• With parenthetical reference to the corresponding parts, portions or surfaces of the disclosed embodiment, merely for purposes of illustration and not by way of limitation, the present invention provides an improved transformer, which broadly includes: a substrate having first and second surfaces; a first board mounted on the substrate first surface; a second board mounted on the substrate second surface; the boards being identical to one another and being mounted on the respective proximate substrate surfaces as mirror images of one another; each of the boards having a plurality of dielectric layers with electrically-conductive sheet windings embedded therein; and cores operatively arranged to provide a path for magnetic flux attributable to a current in the some of the windings.
  • At least one winding of the first board may be connected in series with at least one winding of the second board, and these series-connected windings may form a part of the primary windings of the transformer.
  • At least one winding of the first board may be connected in parallel with at least one winding of the second board, and these parallel-connected windings may form a part of the secondary windings of the transformer.
  • At least one winding of the first board and/or the second board maybe independent of all other windings.
  • The core may be formed by assembling two core portions. A first of the core portions may be arranged proximate the first board, and a second of the core portions maybe arranged proximate the second board. At least one of the core portions may be E-shaped, and the other may be E- or I-shaped, or may have some other shape or configuration.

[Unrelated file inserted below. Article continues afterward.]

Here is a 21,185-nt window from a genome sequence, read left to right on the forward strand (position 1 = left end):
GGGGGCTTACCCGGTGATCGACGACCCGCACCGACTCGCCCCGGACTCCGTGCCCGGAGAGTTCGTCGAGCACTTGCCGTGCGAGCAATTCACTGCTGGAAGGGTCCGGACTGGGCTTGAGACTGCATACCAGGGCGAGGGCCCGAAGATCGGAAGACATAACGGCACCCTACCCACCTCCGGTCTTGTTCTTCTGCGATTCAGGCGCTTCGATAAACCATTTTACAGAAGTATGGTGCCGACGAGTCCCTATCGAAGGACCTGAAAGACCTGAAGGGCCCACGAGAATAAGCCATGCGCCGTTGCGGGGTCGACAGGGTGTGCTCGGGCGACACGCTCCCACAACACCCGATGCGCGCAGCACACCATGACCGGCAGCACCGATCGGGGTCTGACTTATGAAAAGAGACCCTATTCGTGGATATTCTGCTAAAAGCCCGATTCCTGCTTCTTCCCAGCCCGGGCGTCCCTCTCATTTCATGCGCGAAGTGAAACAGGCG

• The substrate may be a printed circuit board, and this printed circuit board may contain one or more of the transformer windings.
  • The first and second boards may be formed by a printed circuit technique. Each board includes terminals on a surface thereof that are adapted to electrically connect at least one of the windings within such board. In one form, each board has at least four terminals that are operatively arranged to allow different voltages to be tapped off the transformer, even with a mirrored PCB arrangement. Different windings within a board may be connected by vias.
  • At least one winding of the first board is connected to at least one winding of the second board by at least one via.
  • The transformer further includes a third board piggybacked on the first board and electrically connected thereto, and includes a fourth board piggybacked on the second board and electrically connected thereto. The third and fourth boards may be identical to one another, but different from the first and second boards. The third and fourth boards are preferably mounted on the first and second boards, respectively, as mirror images of one another. Each third and fourth board may have a plurality of terminals operatively arranged to allow different voltages to be tapped off the boards. At least one winding of the third board may be connected in parallel with at least one winding of the first board, and at least one winding of the fourth board maybe connected in parallel with at least one winding of the second board. Those knowledgeable in the art of transformer design will appreciate that this paralleling results in a lower effective winding resistance, hence allowing for an increase in the power throughput of the transformer. At least one winding of the third board may be connected in series with at least one winding of the first board, and at least one winding of the fourth board may be connected in series with at least one winding of the second board.
  • Each board contains groups of terminations associated with the windings of that particular board, and the group of terminations on one board is arranged to provide adequate voltage clearance, in accordance with IPC standards, relative to the group of terminations on the same board or on an adjacent board.